Christmas Far Out

We left the United States in mid-December, sailing away from the Texas coast on the tail end of a cold front that helped sweep us south towards Mexico. It was cold, the Gulf was rough, and for the first two days I got seasick every time I left the fresh air of the cockpit to go below deck. We were heading for Isla Mujeres, a small island some five miles east of Cancun, the first port of call on what would become our circumnavigation, and the place we’d spend our first Christmas onboard our 41 foot sailing boat, Stella Maris.

Isla Mujeres’ sandy beaches and palm trees did little to trigger the festive season switches in our north-European brains, which expected snow instead of sun and cold instead of heat. Instead we felt as if we were on a summer holiday and we began Christmas Day with a refreshing swim in the sea. But that afternoon a cold front brought a touch of winter to the scene, with strong winds whipping up chop in the anchorage. The rough conditions quickly dislodged the anchor of an unmanned yacht, which began drifting towards Stella Maris. Our plan to catch the boat and tie it from our stern went terribly wrong when its rudder got hooked on Stella Maris’ anchor chain, and there it stayed, bucking up and down like an angry bronco. Before long our anchor was pulled out of the seabed as well, and bound together both yachts moved hopelessly towards the waiting shore. But while Gjalt and I were busy using fenders to protect Stella Maris’ hull from damage, fellow cruisers appeared from nowhere to help: onboard Stella Maris, onboard the drifter, onboard a catamaran that pulled up alongside. Together they managed to separate the two boats and while they towed the drifter to safety, we took care of ourselves. Without the good will of those cruisers we would almost certainly have run aground, and our voyage would have been over before it had really begun.

The following Christmas we’d fulfilled our dream of crossing the vast Pacific Ocean, its islands and atolls magical stepping stones we’d explored on our way to Australia. Now Stella Maris was safely tied up in Bundaberg Port Marina, our home for the hurricane season, and it wasn’t drifting boats we needed to be saved from but the heat and humidity of summer on the far side of the world. It was the wonderful organisers of the Port Vila (Vanuatu) to Port Bundaberg yacht rally, Fred and Leslie, who came to our rescue this time by recommending us as house sitters to friends of theirs. Ex-cruisers Derek and Gill were going to Canada to spend Christmas with relatives and their cat, Keeling (named after a beautiful Australian atoll we’d soon be visiting ourselves), needed servants to take care of him while they were away. We were happy to oblige, not only because we love cats, but because this particular creature lived in an idyllic house beside the Burnett River, where the occasional kangaroo would bounce through the garden. We spent Christmas day with Fred and Leslie, their laid-back personalities and dry humour fitting perfectly with our idea of a Christmas down under that came with sunshine, a barbie and a few tinnies thrown in.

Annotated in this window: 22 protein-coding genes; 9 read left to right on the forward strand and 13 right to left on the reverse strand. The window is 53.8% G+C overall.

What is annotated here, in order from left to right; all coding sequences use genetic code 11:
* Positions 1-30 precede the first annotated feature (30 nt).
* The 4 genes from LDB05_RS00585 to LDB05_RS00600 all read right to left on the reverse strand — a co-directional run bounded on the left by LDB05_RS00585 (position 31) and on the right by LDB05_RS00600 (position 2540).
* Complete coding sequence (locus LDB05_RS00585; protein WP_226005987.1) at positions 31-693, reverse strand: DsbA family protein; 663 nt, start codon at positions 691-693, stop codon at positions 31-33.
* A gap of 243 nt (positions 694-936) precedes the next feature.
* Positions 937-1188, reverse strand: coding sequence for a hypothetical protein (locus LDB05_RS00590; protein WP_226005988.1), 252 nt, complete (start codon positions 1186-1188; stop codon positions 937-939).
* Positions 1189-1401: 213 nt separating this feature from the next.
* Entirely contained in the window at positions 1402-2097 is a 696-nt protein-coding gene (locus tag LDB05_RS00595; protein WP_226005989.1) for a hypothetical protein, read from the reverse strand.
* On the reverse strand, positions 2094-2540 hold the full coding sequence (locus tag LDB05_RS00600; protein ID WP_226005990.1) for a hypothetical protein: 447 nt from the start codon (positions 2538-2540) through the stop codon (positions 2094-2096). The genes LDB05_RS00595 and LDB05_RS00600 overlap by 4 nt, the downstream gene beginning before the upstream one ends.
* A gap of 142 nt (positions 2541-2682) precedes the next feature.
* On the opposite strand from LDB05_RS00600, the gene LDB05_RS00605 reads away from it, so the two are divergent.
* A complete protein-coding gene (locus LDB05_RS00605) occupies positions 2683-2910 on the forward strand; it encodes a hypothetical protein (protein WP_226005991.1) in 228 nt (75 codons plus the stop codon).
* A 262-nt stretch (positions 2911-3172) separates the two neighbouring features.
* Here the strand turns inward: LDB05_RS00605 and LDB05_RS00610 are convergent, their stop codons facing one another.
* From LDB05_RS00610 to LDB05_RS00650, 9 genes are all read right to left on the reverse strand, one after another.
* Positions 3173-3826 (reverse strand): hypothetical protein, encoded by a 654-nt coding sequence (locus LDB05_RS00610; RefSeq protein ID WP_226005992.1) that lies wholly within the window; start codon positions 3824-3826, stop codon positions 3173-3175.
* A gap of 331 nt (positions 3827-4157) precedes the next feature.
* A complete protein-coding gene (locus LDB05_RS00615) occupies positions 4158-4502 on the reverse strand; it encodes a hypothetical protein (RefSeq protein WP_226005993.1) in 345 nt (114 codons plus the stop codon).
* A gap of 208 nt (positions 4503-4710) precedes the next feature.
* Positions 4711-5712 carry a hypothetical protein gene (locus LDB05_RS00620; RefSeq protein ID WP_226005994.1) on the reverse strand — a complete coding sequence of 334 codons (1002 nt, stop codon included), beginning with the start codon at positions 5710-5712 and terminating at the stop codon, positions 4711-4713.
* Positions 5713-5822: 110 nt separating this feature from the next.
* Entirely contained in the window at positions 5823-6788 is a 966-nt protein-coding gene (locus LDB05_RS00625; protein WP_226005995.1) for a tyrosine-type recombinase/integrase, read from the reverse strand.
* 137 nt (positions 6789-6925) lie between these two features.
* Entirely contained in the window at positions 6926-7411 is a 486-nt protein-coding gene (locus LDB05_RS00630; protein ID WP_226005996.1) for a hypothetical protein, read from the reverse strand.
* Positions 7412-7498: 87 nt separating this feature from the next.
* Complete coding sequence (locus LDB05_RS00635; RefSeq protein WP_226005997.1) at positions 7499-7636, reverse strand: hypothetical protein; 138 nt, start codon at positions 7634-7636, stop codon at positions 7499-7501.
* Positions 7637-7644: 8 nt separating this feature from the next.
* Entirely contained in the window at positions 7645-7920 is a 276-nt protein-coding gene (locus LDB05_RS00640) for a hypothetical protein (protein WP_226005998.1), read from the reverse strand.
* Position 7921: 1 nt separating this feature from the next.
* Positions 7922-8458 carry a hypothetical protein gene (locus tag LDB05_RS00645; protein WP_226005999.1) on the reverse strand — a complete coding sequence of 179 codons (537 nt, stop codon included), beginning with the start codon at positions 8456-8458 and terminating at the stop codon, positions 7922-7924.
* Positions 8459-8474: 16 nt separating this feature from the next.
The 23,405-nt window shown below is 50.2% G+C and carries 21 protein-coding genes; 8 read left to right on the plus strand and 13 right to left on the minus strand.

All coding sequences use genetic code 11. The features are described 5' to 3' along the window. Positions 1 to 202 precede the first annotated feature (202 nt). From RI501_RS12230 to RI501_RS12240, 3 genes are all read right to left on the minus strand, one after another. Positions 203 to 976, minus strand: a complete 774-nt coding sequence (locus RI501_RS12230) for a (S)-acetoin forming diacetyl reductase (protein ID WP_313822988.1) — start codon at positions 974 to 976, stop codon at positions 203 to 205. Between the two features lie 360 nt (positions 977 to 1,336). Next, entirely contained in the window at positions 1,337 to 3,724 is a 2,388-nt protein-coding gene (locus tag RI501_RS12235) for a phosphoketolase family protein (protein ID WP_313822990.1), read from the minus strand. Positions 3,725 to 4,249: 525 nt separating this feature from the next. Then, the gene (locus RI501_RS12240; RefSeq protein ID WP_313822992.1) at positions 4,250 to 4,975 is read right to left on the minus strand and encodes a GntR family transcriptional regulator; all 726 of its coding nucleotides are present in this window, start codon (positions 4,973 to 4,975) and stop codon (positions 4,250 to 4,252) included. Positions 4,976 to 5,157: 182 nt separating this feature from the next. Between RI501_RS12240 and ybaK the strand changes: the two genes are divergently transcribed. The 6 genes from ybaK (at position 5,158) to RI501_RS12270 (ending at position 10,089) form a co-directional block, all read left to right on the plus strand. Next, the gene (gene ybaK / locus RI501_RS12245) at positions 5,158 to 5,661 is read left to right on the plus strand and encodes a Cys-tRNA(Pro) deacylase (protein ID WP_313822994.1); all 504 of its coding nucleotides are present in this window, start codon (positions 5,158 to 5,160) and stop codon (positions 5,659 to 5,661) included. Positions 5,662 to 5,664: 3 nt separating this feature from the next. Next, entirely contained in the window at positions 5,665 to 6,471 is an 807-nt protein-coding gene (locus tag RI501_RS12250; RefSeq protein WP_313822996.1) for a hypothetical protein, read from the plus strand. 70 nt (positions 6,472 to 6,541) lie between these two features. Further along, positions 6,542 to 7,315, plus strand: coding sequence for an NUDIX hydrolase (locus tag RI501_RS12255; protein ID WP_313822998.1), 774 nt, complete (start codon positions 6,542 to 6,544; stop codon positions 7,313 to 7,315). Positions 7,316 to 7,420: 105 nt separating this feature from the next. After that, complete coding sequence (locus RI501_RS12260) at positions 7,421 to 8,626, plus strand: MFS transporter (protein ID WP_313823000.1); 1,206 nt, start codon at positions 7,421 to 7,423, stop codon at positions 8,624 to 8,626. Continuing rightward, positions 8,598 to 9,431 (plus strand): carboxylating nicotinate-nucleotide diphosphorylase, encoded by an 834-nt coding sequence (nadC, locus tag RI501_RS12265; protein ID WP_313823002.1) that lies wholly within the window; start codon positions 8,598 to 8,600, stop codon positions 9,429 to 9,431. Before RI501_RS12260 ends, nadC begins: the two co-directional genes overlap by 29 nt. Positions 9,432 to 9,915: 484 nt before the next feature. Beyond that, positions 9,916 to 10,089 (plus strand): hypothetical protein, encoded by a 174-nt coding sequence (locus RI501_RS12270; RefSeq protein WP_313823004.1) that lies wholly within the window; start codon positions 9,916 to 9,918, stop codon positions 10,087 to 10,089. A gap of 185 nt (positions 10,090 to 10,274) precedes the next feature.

By the final Christmas of our circumnavigation we’d reached Durban, where we were in particularly good spirits because the tricky passage from Madagascar to South Africa across the Mozambique Channel was behind us. It was as hot in Durban as it had been in Bundaberg, but that year no one offered us a cat to look after or a house by a river to keep us cool. So instead we celebrated the day onboard Stella Maris and played hosts to a coterie of solo sailors who seemed to gravitate towards our cockpit. These independent salty dogs had colourful pasts and fantastic anecdotes that were part fact, part fiction, how much of each they probably didn’t even know themselves. But what’s certain is that they were perfect company for a hot Christmas day in the Royal Natal Yacht Club, where the challenge of rounding the Cape of Good Hope was still to come.

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